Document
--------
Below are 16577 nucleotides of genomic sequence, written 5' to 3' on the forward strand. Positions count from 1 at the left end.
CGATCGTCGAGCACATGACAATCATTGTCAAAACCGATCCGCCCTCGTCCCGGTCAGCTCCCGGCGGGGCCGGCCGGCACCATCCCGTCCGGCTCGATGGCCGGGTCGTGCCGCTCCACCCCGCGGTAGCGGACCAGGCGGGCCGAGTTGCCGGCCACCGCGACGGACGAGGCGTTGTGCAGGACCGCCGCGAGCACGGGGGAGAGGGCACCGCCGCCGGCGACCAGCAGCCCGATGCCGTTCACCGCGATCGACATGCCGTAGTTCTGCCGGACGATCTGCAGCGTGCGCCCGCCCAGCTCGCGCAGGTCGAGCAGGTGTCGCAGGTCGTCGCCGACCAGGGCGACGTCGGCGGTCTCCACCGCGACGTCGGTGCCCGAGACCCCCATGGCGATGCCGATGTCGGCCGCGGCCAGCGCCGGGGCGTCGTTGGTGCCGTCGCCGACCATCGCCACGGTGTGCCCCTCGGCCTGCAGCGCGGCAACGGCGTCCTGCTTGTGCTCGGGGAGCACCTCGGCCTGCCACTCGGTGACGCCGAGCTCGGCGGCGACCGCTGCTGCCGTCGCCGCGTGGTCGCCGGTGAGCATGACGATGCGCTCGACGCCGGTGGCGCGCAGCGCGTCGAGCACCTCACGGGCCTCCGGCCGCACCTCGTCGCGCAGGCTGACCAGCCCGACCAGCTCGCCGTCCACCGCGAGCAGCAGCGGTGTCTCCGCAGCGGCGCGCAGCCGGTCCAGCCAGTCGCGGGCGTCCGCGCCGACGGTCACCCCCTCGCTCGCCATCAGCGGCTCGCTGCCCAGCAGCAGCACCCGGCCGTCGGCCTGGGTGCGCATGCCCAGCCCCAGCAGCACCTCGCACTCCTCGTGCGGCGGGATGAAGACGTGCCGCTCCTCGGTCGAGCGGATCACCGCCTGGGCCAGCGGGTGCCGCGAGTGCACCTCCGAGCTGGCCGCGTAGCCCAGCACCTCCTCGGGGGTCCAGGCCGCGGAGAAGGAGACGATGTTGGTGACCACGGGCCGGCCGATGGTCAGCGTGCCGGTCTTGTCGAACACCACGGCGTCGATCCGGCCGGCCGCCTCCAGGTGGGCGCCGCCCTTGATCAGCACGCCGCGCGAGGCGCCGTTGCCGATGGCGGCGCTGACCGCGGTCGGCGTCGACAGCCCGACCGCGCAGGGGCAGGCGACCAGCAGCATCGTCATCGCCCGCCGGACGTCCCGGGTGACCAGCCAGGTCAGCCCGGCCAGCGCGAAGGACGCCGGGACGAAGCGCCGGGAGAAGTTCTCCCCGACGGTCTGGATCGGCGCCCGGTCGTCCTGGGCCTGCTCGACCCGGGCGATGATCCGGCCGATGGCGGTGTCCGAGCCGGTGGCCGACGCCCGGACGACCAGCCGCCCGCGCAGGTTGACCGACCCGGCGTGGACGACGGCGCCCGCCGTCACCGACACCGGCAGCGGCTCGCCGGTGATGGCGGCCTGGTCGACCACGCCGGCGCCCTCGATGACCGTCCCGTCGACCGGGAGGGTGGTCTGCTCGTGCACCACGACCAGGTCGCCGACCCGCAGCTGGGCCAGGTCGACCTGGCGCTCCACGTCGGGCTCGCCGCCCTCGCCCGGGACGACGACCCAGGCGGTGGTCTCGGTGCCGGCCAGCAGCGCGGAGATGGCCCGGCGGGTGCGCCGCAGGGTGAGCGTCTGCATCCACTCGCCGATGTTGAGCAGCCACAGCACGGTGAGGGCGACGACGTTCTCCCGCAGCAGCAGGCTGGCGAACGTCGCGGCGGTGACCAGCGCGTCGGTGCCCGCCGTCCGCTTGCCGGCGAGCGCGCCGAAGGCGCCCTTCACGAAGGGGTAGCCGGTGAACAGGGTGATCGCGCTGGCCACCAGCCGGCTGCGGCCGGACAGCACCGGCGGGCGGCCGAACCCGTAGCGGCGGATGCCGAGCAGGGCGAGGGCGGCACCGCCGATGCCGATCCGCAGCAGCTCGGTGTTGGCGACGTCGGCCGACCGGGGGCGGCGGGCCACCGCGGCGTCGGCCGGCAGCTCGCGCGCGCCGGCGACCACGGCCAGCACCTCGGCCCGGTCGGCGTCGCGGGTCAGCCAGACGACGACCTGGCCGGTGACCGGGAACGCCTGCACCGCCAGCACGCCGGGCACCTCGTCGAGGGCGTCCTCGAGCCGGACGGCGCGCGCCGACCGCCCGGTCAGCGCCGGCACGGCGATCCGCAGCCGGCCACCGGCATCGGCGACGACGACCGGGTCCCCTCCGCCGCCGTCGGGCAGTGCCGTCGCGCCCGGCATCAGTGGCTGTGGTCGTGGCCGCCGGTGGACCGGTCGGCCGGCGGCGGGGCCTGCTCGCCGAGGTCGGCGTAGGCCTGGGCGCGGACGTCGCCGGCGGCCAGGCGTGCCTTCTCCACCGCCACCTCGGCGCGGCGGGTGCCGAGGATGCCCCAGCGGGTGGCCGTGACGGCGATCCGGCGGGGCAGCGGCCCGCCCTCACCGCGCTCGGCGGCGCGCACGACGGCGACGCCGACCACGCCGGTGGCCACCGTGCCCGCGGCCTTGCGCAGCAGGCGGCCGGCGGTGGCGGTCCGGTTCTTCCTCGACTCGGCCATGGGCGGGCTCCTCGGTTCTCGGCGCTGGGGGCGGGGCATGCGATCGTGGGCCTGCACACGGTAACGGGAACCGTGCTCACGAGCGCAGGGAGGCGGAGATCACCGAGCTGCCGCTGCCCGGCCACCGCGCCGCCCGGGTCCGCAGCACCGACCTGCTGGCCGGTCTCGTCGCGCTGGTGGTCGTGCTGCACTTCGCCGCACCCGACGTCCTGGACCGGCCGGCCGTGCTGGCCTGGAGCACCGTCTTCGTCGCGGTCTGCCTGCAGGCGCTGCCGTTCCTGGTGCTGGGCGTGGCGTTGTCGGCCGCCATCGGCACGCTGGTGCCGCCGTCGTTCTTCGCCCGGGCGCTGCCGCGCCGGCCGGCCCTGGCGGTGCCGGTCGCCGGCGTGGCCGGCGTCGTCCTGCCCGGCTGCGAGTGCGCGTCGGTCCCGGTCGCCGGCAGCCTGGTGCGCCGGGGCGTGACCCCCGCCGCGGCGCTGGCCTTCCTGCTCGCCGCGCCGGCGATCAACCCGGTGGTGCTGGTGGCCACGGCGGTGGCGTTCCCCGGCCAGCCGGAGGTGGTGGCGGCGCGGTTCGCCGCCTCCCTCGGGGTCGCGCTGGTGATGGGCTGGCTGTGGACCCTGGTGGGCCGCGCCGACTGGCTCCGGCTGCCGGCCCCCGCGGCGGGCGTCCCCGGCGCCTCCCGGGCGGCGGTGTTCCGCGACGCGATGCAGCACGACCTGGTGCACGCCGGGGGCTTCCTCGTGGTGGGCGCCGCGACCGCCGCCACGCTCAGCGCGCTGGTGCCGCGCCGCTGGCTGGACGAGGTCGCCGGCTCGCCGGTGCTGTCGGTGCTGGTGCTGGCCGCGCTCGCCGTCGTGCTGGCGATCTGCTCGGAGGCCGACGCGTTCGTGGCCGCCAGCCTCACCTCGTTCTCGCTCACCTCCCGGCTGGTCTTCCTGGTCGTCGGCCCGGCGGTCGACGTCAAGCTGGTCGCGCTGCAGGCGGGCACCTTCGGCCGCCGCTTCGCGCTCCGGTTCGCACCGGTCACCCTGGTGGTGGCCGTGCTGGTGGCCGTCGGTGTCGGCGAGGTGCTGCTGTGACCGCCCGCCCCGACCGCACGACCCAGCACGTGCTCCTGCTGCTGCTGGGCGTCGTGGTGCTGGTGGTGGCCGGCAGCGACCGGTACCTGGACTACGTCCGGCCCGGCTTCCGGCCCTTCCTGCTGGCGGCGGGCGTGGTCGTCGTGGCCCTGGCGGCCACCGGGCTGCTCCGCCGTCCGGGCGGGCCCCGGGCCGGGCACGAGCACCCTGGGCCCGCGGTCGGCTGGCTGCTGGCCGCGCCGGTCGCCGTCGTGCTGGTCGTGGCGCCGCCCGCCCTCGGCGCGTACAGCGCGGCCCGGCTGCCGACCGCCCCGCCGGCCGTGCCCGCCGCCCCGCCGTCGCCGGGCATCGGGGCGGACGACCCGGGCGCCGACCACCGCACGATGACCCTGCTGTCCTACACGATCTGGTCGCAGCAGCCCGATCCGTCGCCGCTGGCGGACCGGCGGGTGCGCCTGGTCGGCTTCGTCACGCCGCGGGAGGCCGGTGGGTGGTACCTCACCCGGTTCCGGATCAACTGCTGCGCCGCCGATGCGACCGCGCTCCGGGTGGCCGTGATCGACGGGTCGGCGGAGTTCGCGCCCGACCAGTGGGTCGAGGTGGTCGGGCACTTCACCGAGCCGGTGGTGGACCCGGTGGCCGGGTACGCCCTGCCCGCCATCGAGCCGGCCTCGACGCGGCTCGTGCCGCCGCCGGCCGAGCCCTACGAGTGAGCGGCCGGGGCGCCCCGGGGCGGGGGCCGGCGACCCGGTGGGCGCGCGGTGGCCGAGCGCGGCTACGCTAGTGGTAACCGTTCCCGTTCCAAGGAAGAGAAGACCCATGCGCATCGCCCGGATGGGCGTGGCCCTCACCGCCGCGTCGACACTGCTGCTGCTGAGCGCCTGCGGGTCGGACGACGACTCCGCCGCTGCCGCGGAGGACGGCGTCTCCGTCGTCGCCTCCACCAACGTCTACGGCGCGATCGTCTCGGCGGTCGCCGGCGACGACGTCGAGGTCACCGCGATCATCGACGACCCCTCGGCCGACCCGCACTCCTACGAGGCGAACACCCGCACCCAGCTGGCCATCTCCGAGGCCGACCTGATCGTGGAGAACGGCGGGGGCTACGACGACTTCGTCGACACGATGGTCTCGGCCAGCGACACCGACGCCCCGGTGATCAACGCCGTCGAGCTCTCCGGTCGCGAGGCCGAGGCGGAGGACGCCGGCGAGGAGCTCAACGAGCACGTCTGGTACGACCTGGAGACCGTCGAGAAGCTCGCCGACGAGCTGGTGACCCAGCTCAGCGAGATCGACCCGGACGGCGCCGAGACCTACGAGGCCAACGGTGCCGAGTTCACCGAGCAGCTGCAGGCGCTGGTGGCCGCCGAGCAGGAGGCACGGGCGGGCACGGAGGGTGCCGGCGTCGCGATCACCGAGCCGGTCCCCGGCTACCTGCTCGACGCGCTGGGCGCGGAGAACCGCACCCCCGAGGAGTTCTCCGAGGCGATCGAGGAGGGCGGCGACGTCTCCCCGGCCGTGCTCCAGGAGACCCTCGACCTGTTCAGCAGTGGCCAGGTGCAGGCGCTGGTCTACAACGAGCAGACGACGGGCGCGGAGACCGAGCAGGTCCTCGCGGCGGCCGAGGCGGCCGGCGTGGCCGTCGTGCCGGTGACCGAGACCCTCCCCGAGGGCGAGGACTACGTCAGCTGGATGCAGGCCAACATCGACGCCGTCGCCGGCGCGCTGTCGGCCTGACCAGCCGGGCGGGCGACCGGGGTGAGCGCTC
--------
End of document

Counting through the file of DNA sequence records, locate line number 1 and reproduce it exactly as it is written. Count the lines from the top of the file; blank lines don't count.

Below are 16577 nucleotides of genomic sequence, written 5' to 3' on the forward strand. Positions count from 1 at the left end.